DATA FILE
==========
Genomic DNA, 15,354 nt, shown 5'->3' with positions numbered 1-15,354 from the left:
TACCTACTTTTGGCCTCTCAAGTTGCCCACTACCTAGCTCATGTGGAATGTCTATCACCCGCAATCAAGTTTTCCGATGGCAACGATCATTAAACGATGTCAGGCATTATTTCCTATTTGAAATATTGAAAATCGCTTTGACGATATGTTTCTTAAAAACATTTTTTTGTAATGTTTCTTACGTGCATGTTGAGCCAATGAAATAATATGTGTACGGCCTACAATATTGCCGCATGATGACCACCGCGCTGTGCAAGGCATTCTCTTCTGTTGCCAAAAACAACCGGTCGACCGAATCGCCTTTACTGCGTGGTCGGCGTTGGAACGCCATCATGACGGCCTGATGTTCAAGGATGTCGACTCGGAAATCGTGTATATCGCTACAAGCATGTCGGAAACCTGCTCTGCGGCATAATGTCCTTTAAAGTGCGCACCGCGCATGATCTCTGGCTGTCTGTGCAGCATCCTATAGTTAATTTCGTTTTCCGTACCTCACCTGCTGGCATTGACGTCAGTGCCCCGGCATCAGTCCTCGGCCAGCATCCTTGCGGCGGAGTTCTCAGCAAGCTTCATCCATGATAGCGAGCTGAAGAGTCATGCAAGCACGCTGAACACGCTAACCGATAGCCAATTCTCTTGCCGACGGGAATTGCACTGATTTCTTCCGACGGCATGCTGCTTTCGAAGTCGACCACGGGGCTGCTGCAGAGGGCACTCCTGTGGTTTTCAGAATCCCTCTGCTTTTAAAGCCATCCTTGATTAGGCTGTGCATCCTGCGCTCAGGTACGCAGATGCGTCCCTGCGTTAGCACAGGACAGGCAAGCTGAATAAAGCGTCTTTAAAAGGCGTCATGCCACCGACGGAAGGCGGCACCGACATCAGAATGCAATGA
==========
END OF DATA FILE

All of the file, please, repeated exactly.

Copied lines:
Genomic DNA, 15,354 nt, shown 5'->3' with positions numbered 1-15,354 from the left:
TACCTACTTTTGGCCTCTCAAGTTGCCCACTACCTAGCTCATGTGGAATGTCTATCACCCGCAATCAAGTTTTCCGATGGCAACGATCATTAAACGATGTCAGGCATTATTTCCTATTTGAAATATTGAAAATCGCTTTGACGATATGTTTCTTAAAAACATTTTTTTGTAATGTTTCTTACGTGCATGTTGAGCCAATGAAATAATATGTGTACGGCCTACAATATTGCCGCATGATGACCACCGCGCTGTGCAAGGCATTCTCTTCTGTTGCCAAAAACAACCGGTCGACCGAATCGCCTTTACTGCGTGGTCGGCGTTGGAACGCCATCATGACGGCCTGATGTTCAAGGATGTCGACTCGGAAATCGTGTATATCGCTACAAGCATGTCGGAAACCTGCTCTGCGGCATAATGTCCTTTAAAGTGCGCACCGCGCATGATCTCTGGCTGTCTGTGCAGCATCCTATAGTTAATTTCGTTTTCCGTACCTCACCTGCTGGCATTGACGTCAGTGCCCCGGCATCAGTCCTCGGCCAGCATCCTTGCGGCGGAGTTCTCAGCAAGCTTCATCCATGATAGCGAGCTGAAGAGTCATGCAAGCACGCTGAACACGCTAACCGATAGCCAATTCTCTTGCCGACGGGAATTGCACTGATTTCTTCCGACGGCATGCTGCTTTCGAAGTCGACCACGGGGCTGCTGCAGAGGGCACTCCTGTGGTTTTCAGAATCCCTCTGCTTTTAAAGCCATCCTTGATTAGGCTGTGCATCCTGCGCTCAGGTACGCAGATGCGTCCCTGCGTTAGCACAGGACAGGCAAGCTGAATAAAGCGTCTTTAAAAGGCGTCATGCCACCGACGGAAGGCGGCACCGACATCAGAATGCAATGA